[w]ho should decide when aurists disagree? We shall not try, for we are so sick of the quackery practiced, almost beyond all branches, in this branch of surgical practice, that we must turn a deaf ear to them all.

One feature of the conflict among aurists resided in the increase in publications on ear diseases between 1810 and 1860. The majority of these publications were ridiculed in literary and medical periodicals for their obvious plagiarism and for their dishonesty attempts at providing the public with an effect cure. The Dublin aurist and surgeon William Wilde (1815-1879) was perhaps the most outspoken of all critics against what he regarded as quackery in aural surgery.

William Wilde Drawing by J.H. MacGuire, 1847

In his Contributions to Aural Surgery (1844), he writes:

Why is that the empyric and the pretender, either licensed, or unlicensed—for those days there are many and as impudent quacks with, as without diplomas—why is it, we are often asked, that the charlatan frequently succeeds in practice better than the honest practitioner? (p.15).

Wilde described many works in aural surgery as being too “similar in substance and composition” and “flagrant in plagiarism” (p.24). One reviewer even commented the plagiarism in aural surgery “indeed proves so clearly the low ebb at which the science of the aurist is in this country.” It was usual of these works, Wilde continued, “to preface whatever they had to offer to public notice as a cure for deafness by a lengthened description of the structure and physiology of the ear, copied form some of the general or special works upon anatomy” (p.24). Moreover, competition between aurists to become the first to find a “cure for deafness” became the root cause of conflicts, and left aural surgery as “an opprobrium to medicine” (p.5). Wilde concluded the competition and “empiricism” of many aurists threatened the credibility of the field and served “to bias the public mind against the treatment of aural diseases,” counteracting any scientific progress made by prominent and professional medical men.

Aurists also constantly attacked each other’s merits and their treatments. Wilde remarked that William Wright’s (1773-1860) New Observations on the Diseases of the Eye and Ear (1817) was simply recomposed the words of John Harrison Curtis’ Treatise and “as for new ideas, there were none, nor old ones to add them to.”[1] Wright and Curtis often bickered in periodicals and in their treatises, accusing the other of failing to properly treat their patients, or over-exaggerating their respective success. Curtis was also rumoured to have employed several ghostwriters for his Treatise; a more consistent criticism against him was that the chapter on diseases of the tympanum in his Treatise was copied entirely from the eminent eye and ear surgeon John Cunningham Saunders’ (11773-1818) Anatomy of the Human Ear (1806). Responding to the criticisms against him, Curtis explained that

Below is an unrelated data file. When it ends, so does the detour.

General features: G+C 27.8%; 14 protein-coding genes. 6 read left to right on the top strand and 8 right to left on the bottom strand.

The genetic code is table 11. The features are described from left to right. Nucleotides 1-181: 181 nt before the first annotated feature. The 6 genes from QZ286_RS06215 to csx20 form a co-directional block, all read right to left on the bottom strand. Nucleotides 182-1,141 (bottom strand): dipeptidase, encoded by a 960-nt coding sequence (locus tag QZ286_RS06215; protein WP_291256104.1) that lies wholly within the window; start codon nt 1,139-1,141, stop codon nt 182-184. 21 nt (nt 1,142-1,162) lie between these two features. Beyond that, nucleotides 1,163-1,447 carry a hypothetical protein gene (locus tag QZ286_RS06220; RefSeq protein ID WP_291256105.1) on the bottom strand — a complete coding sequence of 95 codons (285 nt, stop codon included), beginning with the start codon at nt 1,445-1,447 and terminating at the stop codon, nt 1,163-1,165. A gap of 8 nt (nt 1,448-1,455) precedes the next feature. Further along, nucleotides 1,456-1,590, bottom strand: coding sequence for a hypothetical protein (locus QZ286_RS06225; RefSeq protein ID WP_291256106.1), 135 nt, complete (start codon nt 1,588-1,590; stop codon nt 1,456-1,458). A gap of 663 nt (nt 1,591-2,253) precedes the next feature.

a great hinderance [sic] to the progress of medical science is the jealously and rivalry of some of its members, which prevents many men of talents from entering the profession.[2]

Furthermore, while Wilde blamed aurists’ “empiricism” as weakening the reputation of aural surgery, Curtis claimed that the unharmonious unity among aurists was the source of conflicts, for how could they unify if they could barely agree on a classification of ear diseases, or even the methods for treating them? What was needed, he argued, was a sense of identity among aurists, based on a “science of medicine” and a social responsibility towards the deaf. Wright also contended that although he bore no hostility to any aurist, “the opinions or practices of public men are the property of society of society generally;” a “clear, dispassionate account” of aural surgery was needed, he emphasized, one which could avoid endangering the patients.[3]


[1] Wilde, Practical Observations on Aural Surgery (London, 1853), p.23.

[2] Curtis, Advice to the Deaf (5th ed., London, 1845), p.9.

[3] Wright, A Few Minutes Advice (London, 1839), p.5.